I always thought the terms “content marketing” and “inbound marketing” were interchangeable. Sure, they each have their own champion: “Inbound marketing” is more closely associated with HubSpot, while “content marketing” is more closely related with the Content Marketing Institute. But at the same time, they can definitely sub in for each other: I took HubSpot’s Inbound Certification, but my job title was “Content Marketing Manager” and I attended Content Marketing World. Based on these experiences, I came to the conclusion that both of these organizations are essentially promoting the same practices: using high-quality content to attract and inform prospective customers while building trust and authority over time.
However, a client recently shared “Content Marketing vs. Inbound Marketing” with me. This article from Impulse Creative draws a (somewhat) clear distinction between the two practices: Content marketers are the writers and editors who are creating the majority of the content while inbound marketers are taking a more analytical approach, taking keywords, campaigns, and overall marketing strategy into account as they plan out which content to create. Here are a few of the distinctions outlined in the Impulse Creative post:
- Inbound marketers plan out campaigns and provide creative briefs to content marketers
- Content marketers research, outline, write, edit, and advise/project manage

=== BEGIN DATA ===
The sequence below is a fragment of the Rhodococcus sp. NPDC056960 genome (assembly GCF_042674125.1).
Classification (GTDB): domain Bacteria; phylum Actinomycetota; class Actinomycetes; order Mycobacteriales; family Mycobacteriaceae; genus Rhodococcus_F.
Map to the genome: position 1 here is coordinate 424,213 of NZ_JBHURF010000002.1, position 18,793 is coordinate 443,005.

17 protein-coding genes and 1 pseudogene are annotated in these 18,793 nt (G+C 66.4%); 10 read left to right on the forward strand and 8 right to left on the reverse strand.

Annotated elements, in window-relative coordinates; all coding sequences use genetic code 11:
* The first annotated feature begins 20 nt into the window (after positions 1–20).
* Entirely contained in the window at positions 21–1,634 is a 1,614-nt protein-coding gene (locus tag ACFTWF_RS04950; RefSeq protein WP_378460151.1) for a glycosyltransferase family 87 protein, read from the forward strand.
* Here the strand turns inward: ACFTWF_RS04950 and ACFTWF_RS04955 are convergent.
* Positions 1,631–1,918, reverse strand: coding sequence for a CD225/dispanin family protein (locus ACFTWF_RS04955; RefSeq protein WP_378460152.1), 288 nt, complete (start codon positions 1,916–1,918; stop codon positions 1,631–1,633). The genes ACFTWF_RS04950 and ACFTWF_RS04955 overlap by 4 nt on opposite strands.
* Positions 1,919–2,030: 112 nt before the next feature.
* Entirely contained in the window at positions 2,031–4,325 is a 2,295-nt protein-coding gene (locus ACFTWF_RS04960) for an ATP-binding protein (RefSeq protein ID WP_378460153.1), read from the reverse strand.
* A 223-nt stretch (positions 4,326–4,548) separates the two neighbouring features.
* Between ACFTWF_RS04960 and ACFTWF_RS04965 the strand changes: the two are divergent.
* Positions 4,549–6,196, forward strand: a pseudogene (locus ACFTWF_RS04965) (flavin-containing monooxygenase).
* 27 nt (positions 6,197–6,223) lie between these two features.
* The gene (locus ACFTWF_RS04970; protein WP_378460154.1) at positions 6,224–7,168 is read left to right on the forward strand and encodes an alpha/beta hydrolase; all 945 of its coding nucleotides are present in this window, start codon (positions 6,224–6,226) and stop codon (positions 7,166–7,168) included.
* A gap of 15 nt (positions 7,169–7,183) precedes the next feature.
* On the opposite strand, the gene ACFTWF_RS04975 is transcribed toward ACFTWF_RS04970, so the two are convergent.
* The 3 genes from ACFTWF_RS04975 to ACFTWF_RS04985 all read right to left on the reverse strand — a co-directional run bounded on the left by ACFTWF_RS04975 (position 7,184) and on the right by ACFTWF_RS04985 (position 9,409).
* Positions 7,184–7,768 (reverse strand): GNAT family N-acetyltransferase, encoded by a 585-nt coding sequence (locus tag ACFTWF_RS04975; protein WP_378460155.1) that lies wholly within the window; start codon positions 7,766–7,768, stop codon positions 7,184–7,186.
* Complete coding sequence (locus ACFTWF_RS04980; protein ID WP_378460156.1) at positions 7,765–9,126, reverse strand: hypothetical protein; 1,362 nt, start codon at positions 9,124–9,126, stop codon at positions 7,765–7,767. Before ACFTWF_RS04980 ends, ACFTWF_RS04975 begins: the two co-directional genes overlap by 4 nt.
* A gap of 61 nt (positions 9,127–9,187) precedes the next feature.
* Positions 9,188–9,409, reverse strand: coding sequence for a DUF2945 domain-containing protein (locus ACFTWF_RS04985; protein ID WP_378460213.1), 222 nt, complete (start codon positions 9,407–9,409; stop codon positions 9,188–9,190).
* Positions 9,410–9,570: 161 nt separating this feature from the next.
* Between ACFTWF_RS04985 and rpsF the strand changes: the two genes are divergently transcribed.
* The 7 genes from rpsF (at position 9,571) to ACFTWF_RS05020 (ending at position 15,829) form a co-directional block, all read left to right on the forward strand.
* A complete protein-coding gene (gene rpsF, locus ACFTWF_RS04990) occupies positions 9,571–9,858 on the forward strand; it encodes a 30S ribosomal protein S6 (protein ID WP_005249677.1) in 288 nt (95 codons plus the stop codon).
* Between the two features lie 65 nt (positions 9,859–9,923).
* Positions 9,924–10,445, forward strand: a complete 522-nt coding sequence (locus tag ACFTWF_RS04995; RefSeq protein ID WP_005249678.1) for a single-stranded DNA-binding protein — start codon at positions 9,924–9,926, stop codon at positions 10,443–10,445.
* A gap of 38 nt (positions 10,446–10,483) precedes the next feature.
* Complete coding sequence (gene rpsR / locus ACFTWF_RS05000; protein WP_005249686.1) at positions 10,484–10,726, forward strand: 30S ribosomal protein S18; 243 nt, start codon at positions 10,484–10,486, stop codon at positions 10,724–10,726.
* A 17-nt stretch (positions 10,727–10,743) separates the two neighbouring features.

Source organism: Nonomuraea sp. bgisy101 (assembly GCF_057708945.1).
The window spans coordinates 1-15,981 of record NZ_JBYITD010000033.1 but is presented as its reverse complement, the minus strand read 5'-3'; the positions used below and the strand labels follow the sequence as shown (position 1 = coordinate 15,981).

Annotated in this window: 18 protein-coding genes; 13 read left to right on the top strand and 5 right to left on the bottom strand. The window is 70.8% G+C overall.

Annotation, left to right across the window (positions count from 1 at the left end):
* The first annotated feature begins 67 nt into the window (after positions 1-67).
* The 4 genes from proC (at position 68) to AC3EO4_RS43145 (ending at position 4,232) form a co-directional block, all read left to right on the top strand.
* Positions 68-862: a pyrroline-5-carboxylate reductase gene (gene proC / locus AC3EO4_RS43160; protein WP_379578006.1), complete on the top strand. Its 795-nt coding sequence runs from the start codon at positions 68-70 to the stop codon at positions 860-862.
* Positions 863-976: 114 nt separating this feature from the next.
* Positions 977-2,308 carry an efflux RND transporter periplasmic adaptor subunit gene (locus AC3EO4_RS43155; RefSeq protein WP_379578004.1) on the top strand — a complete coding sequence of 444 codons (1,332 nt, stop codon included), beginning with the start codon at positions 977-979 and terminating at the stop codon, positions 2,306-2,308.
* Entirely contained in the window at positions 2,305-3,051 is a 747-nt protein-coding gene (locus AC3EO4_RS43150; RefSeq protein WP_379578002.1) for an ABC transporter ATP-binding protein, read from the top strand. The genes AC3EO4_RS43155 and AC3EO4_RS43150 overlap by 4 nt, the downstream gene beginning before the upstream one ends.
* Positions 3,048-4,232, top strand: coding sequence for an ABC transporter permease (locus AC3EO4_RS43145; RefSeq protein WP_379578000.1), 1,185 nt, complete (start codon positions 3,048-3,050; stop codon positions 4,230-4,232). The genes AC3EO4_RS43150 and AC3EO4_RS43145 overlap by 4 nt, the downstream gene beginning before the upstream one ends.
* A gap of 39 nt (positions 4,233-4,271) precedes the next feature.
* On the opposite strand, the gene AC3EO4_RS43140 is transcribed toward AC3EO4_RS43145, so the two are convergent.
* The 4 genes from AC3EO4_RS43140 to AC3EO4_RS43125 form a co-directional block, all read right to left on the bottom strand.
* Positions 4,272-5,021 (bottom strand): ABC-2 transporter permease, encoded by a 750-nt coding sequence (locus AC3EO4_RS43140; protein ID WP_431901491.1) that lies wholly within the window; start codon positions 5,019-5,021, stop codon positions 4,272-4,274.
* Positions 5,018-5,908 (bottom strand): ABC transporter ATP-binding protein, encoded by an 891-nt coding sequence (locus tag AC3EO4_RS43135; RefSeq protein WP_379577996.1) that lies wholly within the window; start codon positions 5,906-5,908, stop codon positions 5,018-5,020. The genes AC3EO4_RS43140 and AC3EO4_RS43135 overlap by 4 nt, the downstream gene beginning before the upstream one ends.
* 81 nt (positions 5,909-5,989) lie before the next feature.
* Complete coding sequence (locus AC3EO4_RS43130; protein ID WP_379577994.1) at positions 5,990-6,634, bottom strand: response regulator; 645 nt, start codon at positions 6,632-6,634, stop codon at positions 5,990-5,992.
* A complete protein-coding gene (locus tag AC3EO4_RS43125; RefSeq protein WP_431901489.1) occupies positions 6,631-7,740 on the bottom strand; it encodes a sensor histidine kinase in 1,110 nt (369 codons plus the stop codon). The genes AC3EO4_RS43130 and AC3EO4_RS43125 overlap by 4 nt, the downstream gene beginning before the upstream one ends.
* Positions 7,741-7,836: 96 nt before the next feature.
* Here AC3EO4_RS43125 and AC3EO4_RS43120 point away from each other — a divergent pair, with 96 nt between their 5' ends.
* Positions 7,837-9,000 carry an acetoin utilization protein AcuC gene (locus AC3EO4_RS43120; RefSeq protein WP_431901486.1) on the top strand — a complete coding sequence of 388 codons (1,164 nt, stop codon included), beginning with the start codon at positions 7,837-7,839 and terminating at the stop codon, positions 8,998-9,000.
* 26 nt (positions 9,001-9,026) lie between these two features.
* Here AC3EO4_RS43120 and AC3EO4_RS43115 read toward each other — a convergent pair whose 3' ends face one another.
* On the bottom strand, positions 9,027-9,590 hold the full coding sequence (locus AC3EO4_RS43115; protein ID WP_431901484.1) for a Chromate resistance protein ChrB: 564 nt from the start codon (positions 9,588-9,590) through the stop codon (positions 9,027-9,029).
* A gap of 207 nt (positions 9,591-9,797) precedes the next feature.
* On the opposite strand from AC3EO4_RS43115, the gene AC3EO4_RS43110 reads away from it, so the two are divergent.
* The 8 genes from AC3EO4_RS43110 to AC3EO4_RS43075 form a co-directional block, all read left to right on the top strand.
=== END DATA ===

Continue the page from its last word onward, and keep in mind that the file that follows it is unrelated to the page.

- Inbound marketers research SEO and write compelling CTAs to improve conversion
- For inbound marketers, writing is not necessarily their focus and doesn’t have to be their specialty
I’ve never worked in an organization that made this distinction—in my roles I’ve always had to do a little of both. But I do find something appealing about separating these roles. Personally, I’ve tended to be a little resistant to the more analytical, number- and data-oriented aspects of my role. I think of myself primarily as a creative, word-focused person rather than an analytical, numbers-focused one and wondered why I couldn’t just focus on my area of strength vs. forcing myself to do something I wasn’t naturally inclined toward or confident in my abilities of. But I’ve also felt that it’s good to push myself a little—understanding analytics and data can be helpful in becoming a more effective writer.
This hints at a bigger question for employers and employees: Do you allow people to focus on their strengths or push them into areas where they feel weaker? Can you get more by allowing people to focus on their “area of genius” or by challenging them to move into a space where they feel a little shaky?
In our personal and professional lives, we often find that those times when we challenge ourselves and go out of our comfort zones are the times of greatest growth. But these times can also be frustrating, distracting, and disheartening.
I think it’s interesting to see that some companies allow people to focus on what I love—the writing and editing side. I’m curious to hear other people’s experiences. Have you heard of this inbound/content marketing separation? Does it make sense to you, or do you think people with both titles should be able to do a little bit of everything?